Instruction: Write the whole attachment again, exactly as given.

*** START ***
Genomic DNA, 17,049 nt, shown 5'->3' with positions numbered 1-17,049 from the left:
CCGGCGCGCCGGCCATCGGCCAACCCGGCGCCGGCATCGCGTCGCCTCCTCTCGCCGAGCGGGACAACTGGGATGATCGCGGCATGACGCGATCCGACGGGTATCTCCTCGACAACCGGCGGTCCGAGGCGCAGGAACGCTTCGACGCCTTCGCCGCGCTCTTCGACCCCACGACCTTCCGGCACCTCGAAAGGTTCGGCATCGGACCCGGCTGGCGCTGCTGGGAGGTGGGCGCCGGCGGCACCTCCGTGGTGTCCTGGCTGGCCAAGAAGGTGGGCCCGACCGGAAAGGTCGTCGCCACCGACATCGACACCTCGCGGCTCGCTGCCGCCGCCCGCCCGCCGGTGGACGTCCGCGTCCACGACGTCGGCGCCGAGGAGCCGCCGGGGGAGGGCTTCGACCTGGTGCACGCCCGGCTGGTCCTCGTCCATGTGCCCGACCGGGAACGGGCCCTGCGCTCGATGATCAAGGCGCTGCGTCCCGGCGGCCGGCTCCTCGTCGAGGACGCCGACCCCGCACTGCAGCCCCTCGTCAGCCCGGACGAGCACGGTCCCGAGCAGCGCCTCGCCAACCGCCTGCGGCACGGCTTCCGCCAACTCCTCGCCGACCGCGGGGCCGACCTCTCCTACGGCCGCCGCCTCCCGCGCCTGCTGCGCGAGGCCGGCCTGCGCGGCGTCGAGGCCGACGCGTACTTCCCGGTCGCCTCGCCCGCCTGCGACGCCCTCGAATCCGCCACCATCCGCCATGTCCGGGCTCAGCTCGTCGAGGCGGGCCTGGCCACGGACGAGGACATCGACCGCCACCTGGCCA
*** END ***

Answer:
Genomic DNA, 17,049 nt, shown 5'->3' with positions numbered 1-17,049 from the left:
CCGGCGCGCCGGCCATCGGCCAACCCGGCGCCGGCATCGCGTCGCCTCCTCTCGCCGAGCGGGACAACTGGGATGATCGCGGCATGACGCGATCCGACGGGTATCTCCTCGACAACCGGCGGTCCGAGGCGCAGGAACGCTTCGACGCCTTCGCCGCGCTCTTCGACCCCACGACCTTCCGGCACCTCGAAAGGTTCGGCATCGGACCCGGCTGGCGCTGCTGGGAGGTGGGCGCCGGCGGCACCTCCGTGGTGTCCTGGCTGGCCAAGAAGGTGGGCCCGACCGGAAAGGTCGTCGCCACCGACATCGACACCTCGCGGCTCGCTGCCGCCGCCCGCCCGCCGGTGGACGTCCGCGTCCACGACGTCGGCGCCGAGGAGCCGCCGGGGGAGGGCTTCGACCTGGTGCACGCCCGGCTGGTCCTCGTCCATGTGCCCGACCGGGAACGGGCCCTGCGCTCGATGATCAAGGCGCTGCGTCCCGGCGGCCGGCTCCTCGTCGAGGACGCCGACCCCGCACTGCAGCCCCTCGTCAGCCCGGACGAGCACGGTCCCGAGCAGCGCCTCGCCAACCGCCTGCGGCACGGCTTCCGCCAACTCCTCGCCGACCGCGGGGCCGACCTCTCCTACGGCCGCCGCCTCCCGCGCCTGCTGCGCGAGGCCGGCCTGCGCGGCGTCGAGGCCGACGCGTACTTCCCGGTCGCCTCGCCCGCCTGCGACGCCCTCGAATCCGCCACCATCCGCCATGTCCGGGCTCAGCTCGTCGAGGCGGGCCTGGCCACGGACGAGGACATCGACCGCCACCTGGCCA